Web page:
Officials of the U.S. Naval Air Systems Command at Patuxent River Naval Air Station, Md., announced a $737 million contract modification Friday to the General Atomics Electromagnetic Systems Group in San Diego to build the Kennedy's Advanced Arresting Gear (AAG) and Electromagnetic Aircraft Launch System (EMALS).
Friday's contract brings the total value of General Atomics's AAG and EMALS work for the Kennedy to $763.6 million. The company won a $26.6 million long-lead-items contract in May 2014 for AAG and EMALS work on the Kennedy, which will be the second U.S. aircraft carrier of the Ford class.
The CVN 79 vessel will be the second carrier named for the 35th president of the United States. Construction began on the ship last year. It will be finished in 2018, and is expected to enter service in 2022. It may replace the carrier USS Nimitz (CVN 68).
The nuclear-powered Kennedy will be 1,106 feet long -- nearly four football fields long -- and will displace about 1,000 long tons. It will have two nuclear reactors and four huge propellers. The ship will be 134 feet wide, will be able to move faster than 30 knots and have a crew of 4,660. It will be able to accommodate as many as 90 Navy aircraft.
The General Atomics AAG and EMALS are two of the many design innovations that make the Ford-class carriers different from the U.S. Navy's Nimitz-class carriers that they will augment and eventually replace.
The Nimitz-class carriers have steam-powered catapults to launch aircraft, and heavy hydraulic aircraft arresting systems that help high-performance military aircraft land on their flight decks. Hydraulics are attached to the cables that aircraft tail hooks catch on landing to stop the aircraft.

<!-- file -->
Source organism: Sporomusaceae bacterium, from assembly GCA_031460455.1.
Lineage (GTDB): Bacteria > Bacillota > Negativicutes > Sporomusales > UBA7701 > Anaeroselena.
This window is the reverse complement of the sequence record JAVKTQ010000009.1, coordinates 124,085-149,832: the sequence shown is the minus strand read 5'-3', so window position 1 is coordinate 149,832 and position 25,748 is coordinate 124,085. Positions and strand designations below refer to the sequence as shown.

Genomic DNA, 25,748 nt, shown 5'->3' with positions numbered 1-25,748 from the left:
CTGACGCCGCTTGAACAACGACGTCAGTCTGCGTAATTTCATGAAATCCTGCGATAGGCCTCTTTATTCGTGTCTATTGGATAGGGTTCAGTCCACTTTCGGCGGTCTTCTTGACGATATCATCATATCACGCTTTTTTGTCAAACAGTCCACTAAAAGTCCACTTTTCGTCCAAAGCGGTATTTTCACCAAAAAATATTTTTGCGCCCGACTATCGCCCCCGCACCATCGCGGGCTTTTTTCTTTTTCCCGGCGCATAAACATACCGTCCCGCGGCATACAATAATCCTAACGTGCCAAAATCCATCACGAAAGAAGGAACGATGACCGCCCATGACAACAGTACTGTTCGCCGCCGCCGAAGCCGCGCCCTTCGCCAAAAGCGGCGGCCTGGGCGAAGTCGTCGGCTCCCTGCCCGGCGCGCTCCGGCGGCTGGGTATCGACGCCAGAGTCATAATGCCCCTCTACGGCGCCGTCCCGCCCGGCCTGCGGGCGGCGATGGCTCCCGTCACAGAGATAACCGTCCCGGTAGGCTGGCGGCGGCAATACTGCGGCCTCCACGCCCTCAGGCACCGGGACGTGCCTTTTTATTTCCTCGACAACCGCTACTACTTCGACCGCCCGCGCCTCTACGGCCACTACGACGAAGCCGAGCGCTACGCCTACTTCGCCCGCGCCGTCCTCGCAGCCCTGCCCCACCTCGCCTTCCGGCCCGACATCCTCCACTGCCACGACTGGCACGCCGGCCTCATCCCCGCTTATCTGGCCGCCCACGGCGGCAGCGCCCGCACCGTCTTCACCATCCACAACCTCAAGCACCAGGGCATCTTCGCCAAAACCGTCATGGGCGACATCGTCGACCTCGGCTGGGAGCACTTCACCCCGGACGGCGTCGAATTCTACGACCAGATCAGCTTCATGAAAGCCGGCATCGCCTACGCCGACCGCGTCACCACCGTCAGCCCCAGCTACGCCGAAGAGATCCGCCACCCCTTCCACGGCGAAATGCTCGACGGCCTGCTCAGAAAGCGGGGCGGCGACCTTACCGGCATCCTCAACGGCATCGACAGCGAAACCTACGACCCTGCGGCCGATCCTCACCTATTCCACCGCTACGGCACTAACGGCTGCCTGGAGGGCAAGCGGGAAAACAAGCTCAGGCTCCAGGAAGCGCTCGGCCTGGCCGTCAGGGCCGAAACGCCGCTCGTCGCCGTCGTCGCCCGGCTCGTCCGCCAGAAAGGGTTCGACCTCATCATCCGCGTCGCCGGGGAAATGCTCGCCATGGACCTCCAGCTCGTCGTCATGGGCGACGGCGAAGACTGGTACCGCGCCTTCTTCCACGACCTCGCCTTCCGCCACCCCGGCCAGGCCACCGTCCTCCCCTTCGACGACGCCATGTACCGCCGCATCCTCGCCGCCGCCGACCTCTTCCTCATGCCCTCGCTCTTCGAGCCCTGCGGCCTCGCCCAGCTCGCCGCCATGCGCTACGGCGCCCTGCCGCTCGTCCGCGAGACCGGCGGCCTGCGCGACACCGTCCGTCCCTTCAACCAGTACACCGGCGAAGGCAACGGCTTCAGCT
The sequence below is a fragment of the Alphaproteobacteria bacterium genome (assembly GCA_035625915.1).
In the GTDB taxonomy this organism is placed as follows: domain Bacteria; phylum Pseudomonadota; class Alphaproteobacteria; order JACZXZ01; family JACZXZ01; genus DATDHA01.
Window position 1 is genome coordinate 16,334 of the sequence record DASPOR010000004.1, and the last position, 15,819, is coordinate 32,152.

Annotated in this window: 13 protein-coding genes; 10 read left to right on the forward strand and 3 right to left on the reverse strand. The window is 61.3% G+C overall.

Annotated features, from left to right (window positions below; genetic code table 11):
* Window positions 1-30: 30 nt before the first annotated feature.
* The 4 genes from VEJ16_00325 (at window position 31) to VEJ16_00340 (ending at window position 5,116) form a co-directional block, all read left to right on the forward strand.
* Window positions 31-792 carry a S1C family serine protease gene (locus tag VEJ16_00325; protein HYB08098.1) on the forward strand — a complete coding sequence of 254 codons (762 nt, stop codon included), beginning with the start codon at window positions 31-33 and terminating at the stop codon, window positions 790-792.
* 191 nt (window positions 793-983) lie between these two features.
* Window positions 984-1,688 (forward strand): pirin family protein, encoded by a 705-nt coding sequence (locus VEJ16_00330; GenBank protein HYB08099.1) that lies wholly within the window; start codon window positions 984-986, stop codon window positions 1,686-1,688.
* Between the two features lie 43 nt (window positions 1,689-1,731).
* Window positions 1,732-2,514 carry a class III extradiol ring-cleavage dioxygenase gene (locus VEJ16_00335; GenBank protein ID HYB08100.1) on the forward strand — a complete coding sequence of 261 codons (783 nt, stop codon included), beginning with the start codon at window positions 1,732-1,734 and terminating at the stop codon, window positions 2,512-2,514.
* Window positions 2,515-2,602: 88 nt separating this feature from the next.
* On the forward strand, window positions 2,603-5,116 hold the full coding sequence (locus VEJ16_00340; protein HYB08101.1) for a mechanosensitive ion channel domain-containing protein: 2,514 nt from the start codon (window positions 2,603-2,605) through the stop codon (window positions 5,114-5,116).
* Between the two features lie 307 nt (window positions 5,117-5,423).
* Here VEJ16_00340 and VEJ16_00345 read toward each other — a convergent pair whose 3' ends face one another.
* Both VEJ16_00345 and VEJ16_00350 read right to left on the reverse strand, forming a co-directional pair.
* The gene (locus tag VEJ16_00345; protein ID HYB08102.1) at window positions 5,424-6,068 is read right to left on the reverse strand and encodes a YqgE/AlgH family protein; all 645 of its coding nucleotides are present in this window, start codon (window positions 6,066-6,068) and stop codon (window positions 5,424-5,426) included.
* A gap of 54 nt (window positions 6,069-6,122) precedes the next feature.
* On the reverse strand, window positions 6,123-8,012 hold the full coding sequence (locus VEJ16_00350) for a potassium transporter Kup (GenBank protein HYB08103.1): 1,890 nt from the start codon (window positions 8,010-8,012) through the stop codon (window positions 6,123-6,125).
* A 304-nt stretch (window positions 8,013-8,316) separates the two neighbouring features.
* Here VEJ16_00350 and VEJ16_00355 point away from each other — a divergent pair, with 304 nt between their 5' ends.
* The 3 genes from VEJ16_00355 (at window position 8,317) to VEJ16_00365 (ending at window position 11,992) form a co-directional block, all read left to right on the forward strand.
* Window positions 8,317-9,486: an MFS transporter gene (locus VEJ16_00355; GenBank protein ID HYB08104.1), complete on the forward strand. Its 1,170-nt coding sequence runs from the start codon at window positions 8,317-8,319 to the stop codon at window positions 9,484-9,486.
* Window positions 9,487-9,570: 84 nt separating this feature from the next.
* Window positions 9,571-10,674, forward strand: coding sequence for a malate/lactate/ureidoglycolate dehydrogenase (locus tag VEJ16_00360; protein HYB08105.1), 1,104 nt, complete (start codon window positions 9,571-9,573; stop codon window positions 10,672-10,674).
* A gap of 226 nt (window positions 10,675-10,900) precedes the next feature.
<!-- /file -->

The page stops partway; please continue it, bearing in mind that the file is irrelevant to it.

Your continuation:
Although steam-powered catapults and hydraulic arresting gear reliable, they represent technologies that are at last half a century old. Aircraft carrier steam catapults are large, heavy, inefficient, and difficult to control. Their biggest drawback is they not suitable for launching and recovering unmanned aerial vehicles (UAVs).
The General Atomics EMALS and AAG systems are different. Electromagnetic technology is far more efficient than steam catapults, and offer much finer control such that they can launch heavy manned aircraft, yet have fine enough control to launch light manned aircraft and UAVs.
Electromagnetic technology in the AAG system helps absorb the energy of landing aircraft with turboelectric engines, rather than hydraulics, which makes catching the arresting cable with the tail hook smoother with reduced shock on aircraft of all types.
On Friday's contract, General Atomics will do the work in San Diego; Tupelo, Miss.; Mankato, Minn.; Cincinnati; Waltham, Mass.; San Leandro, Calif.; New Milford, Conn.; Green Bay, Wis.; Cameron, Texas; and Aston, Pa., and should be finished by September 2022.